Plaintiff cites no authority to support his unique interpretation of section 47, and the Court is aware of none. *fn2" To the contrary, the cases discussing the malice standard uniformly assume that it is the speaker-republisher's state of mind that is relevant to the determination of privilege. See, e.g., Antonovich v. Superior Court, 234 Cal. App. 3d 1041, 285 Cal. Rptr. 863 (1991); Roemer v. Retail Credit Co., 3 Cal. App. 3d 368, 83 Cal. Rptr. 540 (1970).

 It is implicit in the case law definition of malice that it is the speaker's state of mind that matters, not that of his source. Courts have held that the malice required to vitiate the privilege of section 47(c) consists in either the New York Times standard of knowledge of falsity or reckless disregard for truth or the older common law standard of actual ill will. Id. Mere negligence in investigating the truth of the allegedly defamatory statements is insufficient to establish malice. Id.; see also Hoesl v. U.S., 451 F. Supp. 1170 (1978), aff'd 629 F.2d 586 (9th Cir. 1980).

 Inherent in the concept of reckless disregard for truth is the notion that it is the speaker's belief regarding the accuracy of his statements, rather than the truth of the underlying statements themselves, that is relevant to the malice determination. The recklessness standard would be meaningless if ill will on the part of the original source of the communication automatically defeated the privilege. Rather, such ill will defeats the speaker-republisher's privilege under section 47(c) only if it raises an inference that the speaker acted with reckless disregard, for example by republishing the contents of the communication while entertaining doubts about their accuracy. See Stationers Corp. v. Dun & Bradstreet, Inc., 62 Cal. 2d 412, 42 Cal. Rptr. 449, 398 P.2d 785 (1965). Such is not the case here; there is no evidence that Mr. Breton had any reason to suspect improper motivation on the part of the trainee-complainants. On the contrary, the corroboration of the complaints by the eight other trainees whom Ms. Quillen interviewed gave Mr. Breton every reason to regard the complaints as true.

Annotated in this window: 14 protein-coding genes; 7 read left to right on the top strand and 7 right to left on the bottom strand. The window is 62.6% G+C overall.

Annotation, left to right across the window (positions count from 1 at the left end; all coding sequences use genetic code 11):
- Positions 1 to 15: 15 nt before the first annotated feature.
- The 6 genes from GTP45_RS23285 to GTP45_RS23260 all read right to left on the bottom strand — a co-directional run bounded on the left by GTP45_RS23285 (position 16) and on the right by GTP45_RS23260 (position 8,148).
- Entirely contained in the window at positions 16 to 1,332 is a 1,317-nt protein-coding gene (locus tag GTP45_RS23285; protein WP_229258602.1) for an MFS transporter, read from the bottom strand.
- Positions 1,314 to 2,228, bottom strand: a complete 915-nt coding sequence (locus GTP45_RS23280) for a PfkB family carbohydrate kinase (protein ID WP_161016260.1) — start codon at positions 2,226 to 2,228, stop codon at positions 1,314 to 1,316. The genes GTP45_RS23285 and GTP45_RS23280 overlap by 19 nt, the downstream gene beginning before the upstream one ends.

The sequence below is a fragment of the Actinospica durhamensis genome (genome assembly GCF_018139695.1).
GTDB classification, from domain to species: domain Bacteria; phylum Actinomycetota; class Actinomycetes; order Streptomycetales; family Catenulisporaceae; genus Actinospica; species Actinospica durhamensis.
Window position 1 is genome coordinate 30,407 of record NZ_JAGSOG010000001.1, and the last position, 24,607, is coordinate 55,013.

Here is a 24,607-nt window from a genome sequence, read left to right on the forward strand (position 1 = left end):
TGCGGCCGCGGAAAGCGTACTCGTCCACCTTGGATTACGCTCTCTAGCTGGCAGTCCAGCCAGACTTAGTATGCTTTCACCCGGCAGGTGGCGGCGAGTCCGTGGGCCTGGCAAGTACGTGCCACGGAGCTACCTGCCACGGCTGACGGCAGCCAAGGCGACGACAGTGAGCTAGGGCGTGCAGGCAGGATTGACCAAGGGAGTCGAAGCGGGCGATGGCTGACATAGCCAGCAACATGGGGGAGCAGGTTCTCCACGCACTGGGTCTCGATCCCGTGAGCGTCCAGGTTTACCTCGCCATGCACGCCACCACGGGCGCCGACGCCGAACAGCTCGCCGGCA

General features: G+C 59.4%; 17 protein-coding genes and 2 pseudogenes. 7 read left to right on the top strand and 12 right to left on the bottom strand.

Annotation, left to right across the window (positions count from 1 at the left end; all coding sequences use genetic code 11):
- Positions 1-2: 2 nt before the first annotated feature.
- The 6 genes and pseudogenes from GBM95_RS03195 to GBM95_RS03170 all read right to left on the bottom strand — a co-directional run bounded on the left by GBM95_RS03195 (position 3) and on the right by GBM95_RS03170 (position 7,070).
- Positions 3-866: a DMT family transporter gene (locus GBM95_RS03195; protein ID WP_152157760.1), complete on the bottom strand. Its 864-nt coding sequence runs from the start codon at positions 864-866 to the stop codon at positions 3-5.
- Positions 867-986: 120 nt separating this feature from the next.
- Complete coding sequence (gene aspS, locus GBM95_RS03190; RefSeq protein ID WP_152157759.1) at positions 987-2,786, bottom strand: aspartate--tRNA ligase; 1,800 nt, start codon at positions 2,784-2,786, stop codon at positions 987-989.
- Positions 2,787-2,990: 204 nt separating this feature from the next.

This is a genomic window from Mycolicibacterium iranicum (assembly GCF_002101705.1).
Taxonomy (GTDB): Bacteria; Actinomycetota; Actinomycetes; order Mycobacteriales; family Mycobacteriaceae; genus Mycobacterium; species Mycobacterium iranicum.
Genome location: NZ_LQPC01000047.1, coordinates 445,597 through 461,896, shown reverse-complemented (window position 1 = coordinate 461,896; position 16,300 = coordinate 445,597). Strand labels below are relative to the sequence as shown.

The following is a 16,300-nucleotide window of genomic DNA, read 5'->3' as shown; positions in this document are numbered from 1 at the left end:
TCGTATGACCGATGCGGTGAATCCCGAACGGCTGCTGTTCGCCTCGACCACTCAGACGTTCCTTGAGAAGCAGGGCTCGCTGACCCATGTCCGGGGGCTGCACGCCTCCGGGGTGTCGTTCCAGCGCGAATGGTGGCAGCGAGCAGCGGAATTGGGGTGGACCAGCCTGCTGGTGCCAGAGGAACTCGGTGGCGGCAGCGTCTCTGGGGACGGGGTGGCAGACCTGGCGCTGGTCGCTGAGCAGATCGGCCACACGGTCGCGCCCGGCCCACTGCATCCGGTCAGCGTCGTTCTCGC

In addition to being contrary to the state of the law, plaintiff's proposed standard would eviscerate a republishing speaker's privilege under section 47 to make statements in furtherance of a common interest. Such a result would effectively disable supervisors in all cases from acting on the apparently credible complaints of their employees and, therefore, runs afoul of public policy. *fn3"

 B. Applicability of the Privilege to Steve Breton

 Based on the above discussion, Mr. Breton's statements to Mr. Mosher were privileged under section 47(c) unless they were either made in reckless disregard of the truth or motivated by an improper purpose. Plaintiff has adduced no evidence to support either of these theories.

  Plaintiff argues that an inference of malice is raised by Mr. Breton's failure to investigate more thoroughly "to confirm what he had been told by Ms. Quillen." Plaintiff's Opposition Memorandum 5:14-15. Plaintiff also intimates that the reason for Mr. Breton's prompt response to his employees' complaints, and for his failure to investigate further, was his fear of liability for sexual harassment.

 Neither of these claims can defeat summary judgment. By the time Mr. Breton met with Ms. Quillen to discuss the complaints against Mr. Vackar, Ms. Quillen had already conducted a thorough investigation of the situation by separately interviewing ten of the employees whom Mr. Vackar had trained. Given the uniformity of the employees' reports, Mr. Breton's reliance upon their accuracy cannot be deemed reckless. He was under no obligation to confirm the reports for himself or to investigate further before relating what he had learned to Mr. Mosher.